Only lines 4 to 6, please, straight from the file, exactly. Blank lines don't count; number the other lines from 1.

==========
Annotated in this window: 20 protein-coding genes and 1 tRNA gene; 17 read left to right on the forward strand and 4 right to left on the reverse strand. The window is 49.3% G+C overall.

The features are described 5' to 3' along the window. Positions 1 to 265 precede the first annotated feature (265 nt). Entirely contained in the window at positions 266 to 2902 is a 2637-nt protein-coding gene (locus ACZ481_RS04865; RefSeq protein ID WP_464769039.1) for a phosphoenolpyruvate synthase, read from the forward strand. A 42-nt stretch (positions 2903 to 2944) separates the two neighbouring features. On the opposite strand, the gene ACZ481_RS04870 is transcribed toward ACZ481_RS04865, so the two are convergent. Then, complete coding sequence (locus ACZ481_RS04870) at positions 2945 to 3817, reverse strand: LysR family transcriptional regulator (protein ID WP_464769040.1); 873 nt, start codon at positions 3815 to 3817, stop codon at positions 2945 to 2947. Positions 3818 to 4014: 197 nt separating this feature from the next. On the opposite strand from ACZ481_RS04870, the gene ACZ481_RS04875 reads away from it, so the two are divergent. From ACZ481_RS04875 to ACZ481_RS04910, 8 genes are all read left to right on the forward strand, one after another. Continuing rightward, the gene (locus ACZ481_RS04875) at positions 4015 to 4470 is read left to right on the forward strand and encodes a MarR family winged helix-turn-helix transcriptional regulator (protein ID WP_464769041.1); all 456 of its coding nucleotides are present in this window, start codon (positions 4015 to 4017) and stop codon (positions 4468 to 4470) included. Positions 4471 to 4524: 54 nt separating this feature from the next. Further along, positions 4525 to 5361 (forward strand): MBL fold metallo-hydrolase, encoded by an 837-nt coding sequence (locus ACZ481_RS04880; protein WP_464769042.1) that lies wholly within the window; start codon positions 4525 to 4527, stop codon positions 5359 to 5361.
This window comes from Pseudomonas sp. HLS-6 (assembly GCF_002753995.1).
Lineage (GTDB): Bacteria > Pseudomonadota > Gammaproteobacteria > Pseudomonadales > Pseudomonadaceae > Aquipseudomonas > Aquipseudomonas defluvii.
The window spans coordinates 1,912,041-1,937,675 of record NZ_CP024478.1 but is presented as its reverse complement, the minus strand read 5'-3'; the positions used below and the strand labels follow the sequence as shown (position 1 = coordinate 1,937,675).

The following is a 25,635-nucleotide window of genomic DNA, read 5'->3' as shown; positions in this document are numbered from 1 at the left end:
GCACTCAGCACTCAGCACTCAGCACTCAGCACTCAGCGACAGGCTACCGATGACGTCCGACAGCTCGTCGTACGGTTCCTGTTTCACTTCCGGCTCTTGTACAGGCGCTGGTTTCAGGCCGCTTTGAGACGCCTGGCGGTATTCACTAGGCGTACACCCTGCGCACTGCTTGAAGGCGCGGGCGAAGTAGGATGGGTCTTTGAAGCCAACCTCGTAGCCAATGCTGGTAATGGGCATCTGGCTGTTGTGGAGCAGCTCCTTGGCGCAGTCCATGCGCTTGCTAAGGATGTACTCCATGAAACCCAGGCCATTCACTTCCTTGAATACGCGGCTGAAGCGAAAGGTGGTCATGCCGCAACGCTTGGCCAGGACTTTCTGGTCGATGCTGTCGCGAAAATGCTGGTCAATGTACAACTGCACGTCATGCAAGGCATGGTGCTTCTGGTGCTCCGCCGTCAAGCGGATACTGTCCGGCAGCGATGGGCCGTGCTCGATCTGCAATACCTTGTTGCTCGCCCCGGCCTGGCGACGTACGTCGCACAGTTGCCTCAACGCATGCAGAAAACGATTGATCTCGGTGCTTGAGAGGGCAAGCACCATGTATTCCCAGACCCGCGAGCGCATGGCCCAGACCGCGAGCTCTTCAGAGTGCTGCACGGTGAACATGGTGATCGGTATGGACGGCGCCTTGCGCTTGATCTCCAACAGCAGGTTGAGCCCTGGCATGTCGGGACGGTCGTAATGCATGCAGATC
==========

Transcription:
Lineage (GTDB): Bacteria > Pseudomonadota > Gammaproteobacteria > Pseudomonadales > Pseudomonadaceae > Aquipseudomonas > Aquipseudomonas defluvii.
The window spans coordinates 1,912,041-1,937,675 of record NZ_CP024478.1 but is presented as its reverse complement, the minus strand read 5'-3'; the positions used below and the strand labels follow the sequence as shown (position 1 = coordinate 1,937,675).

The following is a 25,635-nucleotide window of genomic DNA, read 5'->3' as shown; positions in this document are numbered from 1 at the left end: